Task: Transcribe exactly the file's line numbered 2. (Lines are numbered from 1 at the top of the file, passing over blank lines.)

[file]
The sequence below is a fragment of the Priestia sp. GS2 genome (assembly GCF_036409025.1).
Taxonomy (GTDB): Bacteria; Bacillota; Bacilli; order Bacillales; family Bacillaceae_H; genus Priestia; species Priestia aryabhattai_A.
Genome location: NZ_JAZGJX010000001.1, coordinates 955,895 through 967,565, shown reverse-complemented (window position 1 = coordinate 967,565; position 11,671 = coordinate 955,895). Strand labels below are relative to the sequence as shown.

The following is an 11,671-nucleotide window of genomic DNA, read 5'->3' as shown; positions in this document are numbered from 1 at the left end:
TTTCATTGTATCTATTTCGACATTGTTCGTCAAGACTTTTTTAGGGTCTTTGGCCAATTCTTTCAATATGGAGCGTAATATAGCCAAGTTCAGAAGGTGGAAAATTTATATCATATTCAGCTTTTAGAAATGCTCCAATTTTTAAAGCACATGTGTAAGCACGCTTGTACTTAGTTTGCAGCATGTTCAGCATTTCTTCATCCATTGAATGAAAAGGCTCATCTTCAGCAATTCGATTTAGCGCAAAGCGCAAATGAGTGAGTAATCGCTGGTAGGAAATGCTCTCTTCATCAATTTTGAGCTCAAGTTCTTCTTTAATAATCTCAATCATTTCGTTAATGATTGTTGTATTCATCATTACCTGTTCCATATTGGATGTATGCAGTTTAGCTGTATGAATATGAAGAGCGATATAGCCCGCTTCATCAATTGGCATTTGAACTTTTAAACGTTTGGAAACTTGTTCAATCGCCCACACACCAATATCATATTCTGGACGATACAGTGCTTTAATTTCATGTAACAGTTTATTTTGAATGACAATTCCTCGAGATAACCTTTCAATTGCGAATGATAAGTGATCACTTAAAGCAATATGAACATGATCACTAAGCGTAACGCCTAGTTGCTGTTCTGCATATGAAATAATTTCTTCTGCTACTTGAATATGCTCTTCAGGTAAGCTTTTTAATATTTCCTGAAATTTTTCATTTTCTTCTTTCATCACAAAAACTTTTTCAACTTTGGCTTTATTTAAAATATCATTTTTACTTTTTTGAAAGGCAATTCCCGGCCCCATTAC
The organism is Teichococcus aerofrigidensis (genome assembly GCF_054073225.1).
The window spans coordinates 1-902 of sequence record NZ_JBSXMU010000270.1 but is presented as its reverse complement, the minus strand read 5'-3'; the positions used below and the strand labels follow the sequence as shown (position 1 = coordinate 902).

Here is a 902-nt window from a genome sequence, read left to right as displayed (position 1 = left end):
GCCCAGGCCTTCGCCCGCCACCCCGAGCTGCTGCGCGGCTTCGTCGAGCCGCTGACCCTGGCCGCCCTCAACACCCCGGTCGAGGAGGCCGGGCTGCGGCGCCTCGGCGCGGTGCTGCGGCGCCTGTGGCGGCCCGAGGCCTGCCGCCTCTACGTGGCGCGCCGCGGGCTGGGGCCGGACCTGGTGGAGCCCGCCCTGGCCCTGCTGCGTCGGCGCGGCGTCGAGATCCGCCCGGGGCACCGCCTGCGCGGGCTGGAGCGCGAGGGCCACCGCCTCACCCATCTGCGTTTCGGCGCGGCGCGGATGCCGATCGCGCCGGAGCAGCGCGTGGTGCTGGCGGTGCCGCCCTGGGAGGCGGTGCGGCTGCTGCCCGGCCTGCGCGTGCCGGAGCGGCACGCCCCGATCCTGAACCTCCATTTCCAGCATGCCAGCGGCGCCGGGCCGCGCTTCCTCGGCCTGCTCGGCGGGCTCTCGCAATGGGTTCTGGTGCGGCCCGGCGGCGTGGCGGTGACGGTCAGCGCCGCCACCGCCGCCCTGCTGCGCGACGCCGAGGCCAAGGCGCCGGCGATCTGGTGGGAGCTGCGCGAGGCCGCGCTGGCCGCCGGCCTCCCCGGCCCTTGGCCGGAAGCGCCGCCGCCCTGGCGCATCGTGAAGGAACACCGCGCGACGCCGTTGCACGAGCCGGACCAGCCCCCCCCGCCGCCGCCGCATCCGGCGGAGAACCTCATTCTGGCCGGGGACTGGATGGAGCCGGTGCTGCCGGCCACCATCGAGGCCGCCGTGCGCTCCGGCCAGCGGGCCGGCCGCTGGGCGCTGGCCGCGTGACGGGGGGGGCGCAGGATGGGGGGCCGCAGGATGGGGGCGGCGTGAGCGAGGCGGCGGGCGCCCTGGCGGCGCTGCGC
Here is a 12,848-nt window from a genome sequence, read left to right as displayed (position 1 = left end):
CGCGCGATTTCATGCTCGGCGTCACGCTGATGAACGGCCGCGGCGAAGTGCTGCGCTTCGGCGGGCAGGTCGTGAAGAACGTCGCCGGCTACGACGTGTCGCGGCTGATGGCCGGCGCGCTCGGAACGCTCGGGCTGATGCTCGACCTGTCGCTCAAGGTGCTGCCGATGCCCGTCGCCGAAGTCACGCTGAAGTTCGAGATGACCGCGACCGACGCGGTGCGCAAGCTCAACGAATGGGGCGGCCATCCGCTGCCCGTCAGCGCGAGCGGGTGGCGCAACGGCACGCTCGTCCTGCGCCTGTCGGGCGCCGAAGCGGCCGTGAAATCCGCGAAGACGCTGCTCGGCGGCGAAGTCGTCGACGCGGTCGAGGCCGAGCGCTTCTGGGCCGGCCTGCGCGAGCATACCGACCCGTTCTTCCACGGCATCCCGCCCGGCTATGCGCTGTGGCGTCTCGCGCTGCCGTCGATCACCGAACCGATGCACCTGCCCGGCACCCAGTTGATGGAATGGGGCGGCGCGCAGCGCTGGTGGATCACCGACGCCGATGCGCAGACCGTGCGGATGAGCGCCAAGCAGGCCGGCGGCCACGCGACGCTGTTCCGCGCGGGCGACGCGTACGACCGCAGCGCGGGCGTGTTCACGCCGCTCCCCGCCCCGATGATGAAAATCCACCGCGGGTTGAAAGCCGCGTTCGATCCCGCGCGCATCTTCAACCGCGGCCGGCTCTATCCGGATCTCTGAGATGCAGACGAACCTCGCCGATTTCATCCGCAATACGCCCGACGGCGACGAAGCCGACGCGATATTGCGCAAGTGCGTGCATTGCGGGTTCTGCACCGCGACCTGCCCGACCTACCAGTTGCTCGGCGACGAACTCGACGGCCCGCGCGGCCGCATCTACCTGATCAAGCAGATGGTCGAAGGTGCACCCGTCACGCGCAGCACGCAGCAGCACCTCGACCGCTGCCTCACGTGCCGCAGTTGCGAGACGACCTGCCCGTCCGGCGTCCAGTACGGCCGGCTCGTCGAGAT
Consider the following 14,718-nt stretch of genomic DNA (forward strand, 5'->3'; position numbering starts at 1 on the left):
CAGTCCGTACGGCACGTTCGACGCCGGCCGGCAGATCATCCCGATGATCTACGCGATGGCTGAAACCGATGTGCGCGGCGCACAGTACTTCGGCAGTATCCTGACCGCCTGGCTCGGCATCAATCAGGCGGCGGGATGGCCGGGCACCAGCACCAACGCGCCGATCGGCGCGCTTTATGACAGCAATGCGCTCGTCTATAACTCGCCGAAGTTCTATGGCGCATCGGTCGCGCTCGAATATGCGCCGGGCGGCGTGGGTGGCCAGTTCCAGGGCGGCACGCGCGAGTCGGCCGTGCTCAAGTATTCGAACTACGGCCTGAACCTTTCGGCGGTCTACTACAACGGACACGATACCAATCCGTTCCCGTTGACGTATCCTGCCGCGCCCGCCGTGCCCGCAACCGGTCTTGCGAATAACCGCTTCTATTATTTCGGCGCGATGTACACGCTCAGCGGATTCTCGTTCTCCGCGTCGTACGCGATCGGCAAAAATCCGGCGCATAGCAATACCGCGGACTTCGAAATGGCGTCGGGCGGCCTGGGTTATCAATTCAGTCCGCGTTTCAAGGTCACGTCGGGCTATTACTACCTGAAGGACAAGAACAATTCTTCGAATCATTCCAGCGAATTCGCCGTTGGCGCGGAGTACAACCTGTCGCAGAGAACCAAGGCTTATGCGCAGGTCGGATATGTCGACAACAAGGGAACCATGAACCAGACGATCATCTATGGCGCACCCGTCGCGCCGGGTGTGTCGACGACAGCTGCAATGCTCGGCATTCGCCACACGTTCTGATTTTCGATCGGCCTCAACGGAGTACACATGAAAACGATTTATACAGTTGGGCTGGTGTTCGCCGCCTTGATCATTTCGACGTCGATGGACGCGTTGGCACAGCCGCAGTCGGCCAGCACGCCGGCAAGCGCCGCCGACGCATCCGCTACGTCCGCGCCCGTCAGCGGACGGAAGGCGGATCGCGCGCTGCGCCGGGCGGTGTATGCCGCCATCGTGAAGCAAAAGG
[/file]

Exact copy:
Taxonomy (GTDB): Bacteria; Bacillota; Bacilli; order Bacillales; family Bacillaceae_H; genus Priestia; species Priestia aryabhattai_A.